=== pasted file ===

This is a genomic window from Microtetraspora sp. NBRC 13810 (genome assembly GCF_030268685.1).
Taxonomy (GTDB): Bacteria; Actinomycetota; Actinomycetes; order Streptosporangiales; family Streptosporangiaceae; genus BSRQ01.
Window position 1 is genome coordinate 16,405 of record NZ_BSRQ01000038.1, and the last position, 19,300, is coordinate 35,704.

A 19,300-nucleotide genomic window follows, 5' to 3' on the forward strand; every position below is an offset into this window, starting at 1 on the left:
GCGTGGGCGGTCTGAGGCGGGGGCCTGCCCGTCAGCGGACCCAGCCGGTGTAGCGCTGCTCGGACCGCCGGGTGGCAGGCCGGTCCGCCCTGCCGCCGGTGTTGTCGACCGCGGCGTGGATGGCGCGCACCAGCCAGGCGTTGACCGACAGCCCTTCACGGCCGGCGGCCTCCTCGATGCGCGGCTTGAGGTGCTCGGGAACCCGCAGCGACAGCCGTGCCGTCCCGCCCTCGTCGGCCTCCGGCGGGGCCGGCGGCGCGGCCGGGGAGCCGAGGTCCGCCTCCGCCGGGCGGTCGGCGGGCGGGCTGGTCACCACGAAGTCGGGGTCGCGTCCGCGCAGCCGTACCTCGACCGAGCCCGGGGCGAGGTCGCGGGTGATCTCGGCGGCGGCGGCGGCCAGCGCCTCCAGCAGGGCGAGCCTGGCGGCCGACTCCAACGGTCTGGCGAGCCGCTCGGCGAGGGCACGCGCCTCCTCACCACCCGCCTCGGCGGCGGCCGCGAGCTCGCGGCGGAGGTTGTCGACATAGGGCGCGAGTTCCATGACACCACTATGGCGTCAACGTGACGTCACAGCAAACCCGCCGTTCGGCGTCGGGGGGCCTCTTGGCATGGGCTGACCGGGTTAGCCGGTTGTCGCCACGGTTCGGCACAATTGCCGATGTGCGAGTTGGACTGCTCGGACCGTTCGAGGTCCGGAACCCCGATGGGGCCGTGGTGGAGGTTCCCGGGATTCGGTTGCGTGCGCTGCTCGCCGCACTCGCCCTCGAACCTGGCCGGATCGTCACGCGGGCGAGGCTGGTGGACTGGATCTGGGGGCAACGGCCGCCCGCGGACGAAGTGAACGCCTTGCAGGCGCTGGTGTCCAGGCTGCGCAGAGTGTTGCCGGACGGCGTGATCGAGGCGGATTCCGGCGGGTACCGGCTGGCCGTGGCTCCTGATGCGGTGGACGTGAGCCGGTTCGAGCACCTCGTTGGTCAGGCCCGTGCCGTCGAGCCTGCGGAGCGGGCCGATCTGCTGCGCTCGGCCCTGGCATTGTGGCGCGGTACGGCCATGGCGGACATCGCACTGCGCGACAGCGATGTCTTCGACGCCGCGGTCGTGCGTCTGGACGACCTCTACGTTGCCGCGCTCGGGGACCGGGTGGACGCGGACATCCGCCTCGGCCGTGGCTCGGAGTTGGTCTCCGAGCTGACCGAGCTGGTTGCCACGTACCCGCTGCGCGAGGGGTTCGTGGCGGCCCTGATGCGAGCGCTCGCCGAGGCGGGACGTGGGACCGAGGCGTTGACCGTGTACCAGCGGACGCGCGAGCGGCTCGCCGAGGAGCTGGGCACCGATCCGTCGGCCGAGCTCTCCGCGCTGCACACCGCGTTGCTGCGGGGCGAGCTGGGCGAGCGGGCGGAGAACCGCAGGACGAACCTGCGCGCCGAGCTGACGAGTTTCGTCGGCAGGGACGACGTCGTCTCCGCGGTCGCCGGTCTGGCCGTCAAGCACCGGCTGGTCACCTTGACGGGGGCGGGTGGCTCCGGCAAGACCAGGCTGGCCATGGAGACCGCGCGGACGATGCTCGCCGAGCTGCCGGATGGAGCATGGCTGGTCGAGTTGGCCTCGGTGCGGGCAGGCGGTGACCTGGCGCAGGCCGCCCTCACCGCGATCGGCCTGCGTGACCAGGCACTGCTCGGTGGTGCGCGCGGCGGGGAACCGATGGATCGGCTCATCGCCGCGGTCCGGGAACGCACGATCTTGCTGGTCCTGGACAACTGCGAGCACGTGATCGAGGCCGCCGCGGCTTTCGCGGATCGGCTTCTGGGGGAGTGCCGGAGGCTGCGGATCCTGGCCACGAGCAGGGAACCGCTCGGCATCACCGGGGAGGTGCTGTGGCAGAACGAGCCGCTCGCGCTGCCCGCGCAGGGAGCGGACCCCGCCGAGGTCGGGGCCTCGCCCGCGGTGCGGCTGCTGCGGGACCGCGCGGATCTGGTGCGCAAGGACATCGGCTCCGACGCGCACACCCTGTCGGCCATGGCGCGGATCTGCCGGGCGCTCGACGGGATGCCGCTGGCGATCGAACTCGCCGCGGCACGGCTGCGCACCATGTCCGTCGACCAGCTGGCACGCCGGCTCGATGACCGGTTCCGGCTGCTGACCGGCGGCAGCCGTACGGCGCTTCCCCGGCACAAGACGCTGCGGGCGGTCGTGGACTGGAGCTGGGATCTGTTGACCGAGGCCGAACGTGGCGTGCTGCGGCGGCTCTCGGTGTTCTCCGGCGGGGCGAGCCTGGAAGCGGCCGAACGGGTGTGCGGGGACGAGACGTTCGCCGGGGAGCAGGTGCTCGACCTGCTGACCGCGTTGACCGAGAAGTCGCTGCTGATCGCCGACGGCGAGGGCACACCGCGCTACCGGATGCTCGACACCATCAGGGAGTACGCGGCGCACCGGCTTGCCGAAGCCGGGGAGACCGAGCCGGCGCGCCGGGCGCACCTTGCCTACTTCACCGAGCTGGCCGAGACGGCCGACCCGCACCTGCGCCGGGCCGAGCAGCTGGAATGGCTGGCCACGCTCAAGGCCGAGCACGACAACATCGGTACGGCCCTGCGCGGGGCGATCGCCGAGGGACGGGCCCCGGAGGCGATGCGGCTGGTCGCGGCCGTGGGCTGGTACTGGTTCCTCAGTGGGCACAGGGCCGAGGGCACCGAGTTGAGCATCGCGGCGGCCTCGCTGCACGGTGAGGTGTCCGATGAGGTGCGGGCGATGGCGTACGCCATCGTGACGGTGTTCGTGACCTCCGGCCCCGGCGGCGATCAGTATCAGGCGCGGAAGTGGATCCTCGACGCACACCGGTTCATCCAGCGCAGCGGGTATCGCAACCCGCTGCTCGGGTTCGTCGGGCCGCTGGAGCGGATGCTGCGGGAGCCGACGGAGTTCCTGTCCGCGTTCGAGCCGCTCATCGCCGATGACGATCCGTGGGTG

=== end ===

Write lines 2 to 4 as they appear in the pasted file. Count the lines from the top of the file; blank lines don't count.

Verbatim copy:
Taxonomy (GTDB): Bacteria; Actinomycetota; Actinomycetes; order Streptosporangiales; family Streptosporangiaceae; genus BSRQ01.
Window position 1 is genome coordinate 16,405 of record NZ_BSRQ01000038.1, and the last position, 19,300, is coordinate 35,704.

A 19,300-nucleotide genomic window follows, 5' to 3' on the forward strand; every position below is an offset into this window, starting at 1 on the left: